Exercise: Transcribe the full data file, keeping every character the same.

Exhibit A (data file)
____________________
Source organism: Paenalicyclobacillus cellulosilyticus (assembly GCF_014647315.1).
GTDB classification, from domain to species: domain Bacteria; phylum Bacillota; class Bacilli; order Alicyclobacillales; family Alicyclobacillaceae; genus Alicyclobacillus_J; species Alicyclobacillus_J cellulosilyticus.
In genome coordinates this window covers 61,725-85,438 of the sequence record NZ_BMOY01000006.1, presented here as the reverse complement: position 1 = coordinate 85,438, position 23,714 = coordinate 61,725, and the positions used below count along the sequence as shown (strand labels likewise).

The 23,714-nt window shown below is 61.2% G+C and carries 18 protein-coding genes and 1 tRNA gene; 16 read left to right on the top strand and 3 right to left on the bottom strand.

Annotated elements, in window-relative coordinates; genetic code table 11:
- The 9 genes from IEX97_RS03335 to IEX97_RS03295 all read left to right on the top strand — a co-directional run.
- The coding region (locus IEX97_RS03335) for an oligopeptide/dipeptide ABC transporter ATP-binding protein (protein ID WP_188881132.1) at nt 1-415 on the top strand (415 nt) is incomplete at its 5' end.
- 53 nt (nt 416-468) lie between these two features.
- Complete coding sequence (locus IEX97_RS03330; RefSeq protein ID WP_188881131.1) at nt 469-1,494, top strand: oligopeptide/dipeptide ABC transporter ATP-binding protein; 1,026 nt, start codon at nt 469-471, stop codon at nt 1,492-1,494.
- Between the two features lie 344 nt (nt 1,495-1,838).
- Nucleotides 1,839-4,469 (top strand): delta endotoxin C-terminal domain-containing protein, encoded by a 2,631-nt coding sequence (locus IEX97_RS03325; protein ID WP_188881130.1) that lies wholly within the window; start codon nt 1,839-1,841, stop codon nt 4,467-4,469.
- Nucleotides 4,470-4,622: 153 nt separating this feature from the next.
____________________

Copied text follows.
Source organism: Paenalicyclobacillus cellulosilyticus (assembly GCF_014647315.1).
GTDB classification, from domain to species: domain Bacteria; phylum Bacillota; class Bacilli; order Alicyclobacillales; family Alicyclobacillaceae; genus Alicyclobacillus_J; species Alicyclobacillus_J cellulosilyticus.
In genome coordinates this window covers 61,725-85,438 of the sequence record NZ_BMOY01000006.1, presented here as the reverse complement: position 1 = coordinate 85,438, position 23,714 = coordinate 61,725, and the positions used below count along the sequence as shown (strand labels likewise).

The 23,714-nt window shown below is 61.2% G+C and carries 18 protein-coding genes and 1 tRNA gene; 16 read left to right on the top strand and 3 right to left on the bottom strand.

Annotated elements, in window-relative coordinates; genetic code table 11:
- The 9 genes from IEX97_RS03335 to IEX97_RS03295 all read left to right on the top strand — a co-directional run.
- The coding region (locus IEX97_RS03335) for an oligopeptide/dipeptide ABC transporter ATP-binding protein (protein ID WP_188881132.1) at nt 1-415 on the top strand (415 nt) is incomplete at its 5' end.
- 53 nt (nt 416-468) lie between these two features.
- Complete coding sequence (locus IEX97_RS03330; RefSeq protein ID WP_188881131.1) at nt 469-1,494, top strand: oligopeptide/dipeptide ABC transporter ATP-binding protein; 1,026 nt, start codon at nt 469-471, stop codon at nt 1,492-1,494.
- Between the two features lie 344 nt (nt 1,495-1,838).
- Nucleotides 1,839-4,469 (top strand): delta endotoxin C-terminal domain-containing protein, encoded by a 2,631-nt coding sequence (locus IEX97_RS03325; protein ID WP_188881130.1) that lies wholly within the window; start codon nt 1,839-1,841, stop codon nt 4,467-4,469.
- Nucleotides 4,470-4,622: 153 nt separating this feature from the next.